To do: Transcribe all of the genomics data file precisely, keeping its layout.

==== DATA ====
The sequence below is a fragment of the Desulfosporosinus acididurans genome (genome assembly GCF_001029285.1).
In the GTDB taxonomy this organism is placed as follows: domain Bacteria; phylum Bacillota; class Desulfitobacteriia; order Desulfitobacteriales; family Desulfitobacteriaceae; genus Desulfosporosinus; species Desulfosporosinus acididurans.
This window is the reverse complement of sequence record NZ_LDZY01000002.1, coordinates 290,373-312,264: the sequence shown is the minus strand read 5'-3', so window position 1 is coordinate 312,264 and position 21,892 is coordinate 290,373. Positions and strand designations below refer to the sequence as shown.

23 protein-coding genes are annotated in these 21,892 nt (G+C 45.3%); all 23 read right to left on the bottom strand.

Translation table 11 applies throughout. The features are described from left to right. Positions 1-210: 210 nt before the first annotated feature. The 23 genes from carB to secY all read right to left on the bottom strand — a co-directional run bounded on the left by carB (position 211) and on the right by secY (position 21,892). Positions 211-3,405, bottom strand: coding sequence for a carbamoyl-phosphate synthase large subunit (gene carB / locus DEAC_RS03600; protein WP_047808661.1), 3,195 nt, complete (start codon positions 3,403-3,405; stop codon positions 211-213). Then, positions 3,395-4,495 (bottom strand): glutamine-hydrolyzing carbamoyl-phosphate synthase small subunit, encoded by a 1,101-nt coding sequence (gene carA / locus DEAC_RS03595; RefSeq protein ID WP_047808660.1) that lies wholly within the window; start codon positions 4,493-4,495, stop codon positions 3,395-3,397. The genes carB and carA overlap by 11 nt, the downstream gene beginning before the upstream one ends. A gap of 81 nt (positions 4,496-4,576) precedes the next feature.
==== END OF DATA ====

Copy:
The sequence below is a fragment of the Desulfosporosinus acididurans genome (genome assembly GCF_001029285.1).
In the GTDB taxonomy this organism is placed as follows: domain Bacteria; phylum Bacillota; class Desulfitobacteriia; order Desulfitobacteriales; family Desulfitobacteriaceae; genus Desulfosporosinus; species Desulfosporosinus acididurans.
This window is the reverse complement of sequence record NZ_LDZY01000002.1, coordinates 290,373-312,264: the sequence shown is the minus strand read 5'-3', so window position 1 is coordinate 312,264 and position 21,892 is coordinate 290,373. Positions and strand designations below refer to the sequence as shown.

23 protein-coding genes are annotated in these 21,892 nt (G+C 45.3%); all 23 read right to left on the bottom strand.

Translation table 11 applies throughout. The features are described from left to right. Positions 1-210: 210 nt before the first annotated feature. The 23 genes from carB to secY all read right to left on the bottom strand — a co-directional run bounded on the left by carB (position 211) and on the right by secY (position 21,892). Positions 211-3,405, bottom strand: coding sequence for a carbamoyl-phosphate synthase large subunit (gene carB / locus DEAC_RS03600; protein WP_047808661.1), 3,195 nt, complete (start codon positions 3,403-3,405; stop codon positions 211-213). Then, positions 3,395-4,495 (bottom strand): glutamine-hydrolyzing carbamoyl-phosphate synthase small subunit, encoded by a 1,101-nt coding sequence (gene carA / locus DEAC_RS03595; RefSeq protein ID WP_047808660.1) that lies wholly within the window; start codon positions 4,493-4,495, stop codon positions 3,395-3,397. The genes carB and carA overlap by 11 nt, the downstream gene beginning before the upstream one ends. A gap of 81 nt (positions 4,496-4,576) precedes the next feature.